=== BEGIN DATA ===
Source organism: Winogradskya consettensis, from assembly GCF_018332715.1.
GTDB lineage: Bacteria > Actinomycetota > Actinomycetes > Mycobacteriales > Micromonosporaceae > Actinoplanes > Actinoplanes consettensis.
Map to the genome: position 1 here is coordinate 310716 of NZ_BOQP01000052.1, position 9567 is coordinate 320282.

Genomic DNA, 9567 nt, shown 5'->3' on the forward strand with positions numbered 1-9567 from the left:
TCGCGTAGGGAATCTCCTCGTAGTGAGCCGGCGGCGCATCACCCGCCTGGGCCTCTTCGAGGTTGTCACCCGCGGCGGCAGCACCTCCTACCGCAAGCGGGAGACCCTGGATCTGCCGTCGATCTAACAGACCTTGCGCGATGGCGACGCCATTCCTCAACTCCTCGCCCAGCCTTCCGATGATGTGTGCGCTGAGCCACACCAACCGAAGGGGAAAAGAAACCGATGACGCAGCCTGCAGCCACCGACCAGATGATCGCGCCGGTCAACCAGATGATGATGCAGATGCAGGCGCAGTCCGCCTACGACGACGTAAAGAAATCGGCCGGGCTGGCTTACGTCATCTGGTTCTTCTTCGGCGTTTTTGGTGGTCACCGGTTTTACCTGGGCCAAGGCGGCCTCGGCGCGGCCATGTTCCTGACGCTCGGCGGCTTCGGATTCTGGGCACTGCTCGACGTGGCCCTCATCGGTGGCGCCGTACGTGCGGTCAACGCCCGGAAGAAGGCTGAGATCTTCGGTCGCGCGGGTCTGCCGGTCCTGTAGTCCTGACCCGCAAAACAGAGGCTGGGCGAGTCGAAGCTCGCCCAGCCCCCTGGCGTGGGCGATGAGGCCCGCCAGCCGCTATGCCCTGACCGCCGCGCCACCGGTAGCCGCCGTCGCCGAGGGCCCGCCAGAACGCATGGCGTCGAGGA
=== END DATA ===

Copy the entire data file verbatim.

Source organism: Winogradskya consettensis, from assembly GCF_018332715.1.
GTDB lineage: Bacteria > Actinomycetota > Actinomycetes > Mycobacteriales > Micromonosporaceae > Actinoplanes > Actinoplanes consettensis.
Map to the genome: position 1 here is coordinate 310716 of NZ_BOQP01000052.1, position 9567 is coordinate 320282.

Genomic DNA, 9567 nt, shown 5'->3' on the forward strand with positions numbered 1-9567 from the left:
TCGCGTAGGGAATCTCCTCGTAGTGAGCCGGCGGCGCATCACCCGCCTGGGCCTCTTCGAGGTTGTCACCCGCGGCGGCAGCACCTCCTACCGCAAGCGGGAGACCCTGGATCTGCCGTCGATCTAACAGACCTTGCGCGATGGCGACGCCATTCCTCAACTCCTCGCCCAGCCTTCCGATGATGTGTGCGCTGAGCCACACCAACCGAAGGGGAAAAGAAACCGATGACGCAGCCTGCAGCCACCGACCAGATGATCGCGCCGGTCAACCAGATGATGATGCAGATGCAGGCGCAGTCCGCCTACGACGACGTAAAGAAATCGGCCGGGCTGGCTTACGTCATCTGGTTCTTCTTCGGCGTTTTTGGTGGTCACCGGTTTTACCTGGGCCAAGGCGGCCTCGGCGCGGCCATGTTCCTGACGCTCGGCGGCTTCGGATTCTGGGCACTGCTCGACGTGGCCCTCATCGGTGGCGCCGTACGTGCGGTCAACGCCCGGAAGAAGGCTGAGATCTTCGGTCGCGCGGGTCTGCCGGTCCTGTAGTCCTGACCCGCAAAACAGAGGCTGGGCGAGTCGAAGCTCGCCCAGCCCCCTGGCGTGGGCGATGAGGCCCGCCAGCCGCTATGCCCTGACCGCCGCGCCACCGGTAGCCGCCGTCGCCGAGGGCCCGCCAGAACGCATGGCGTCGAGGA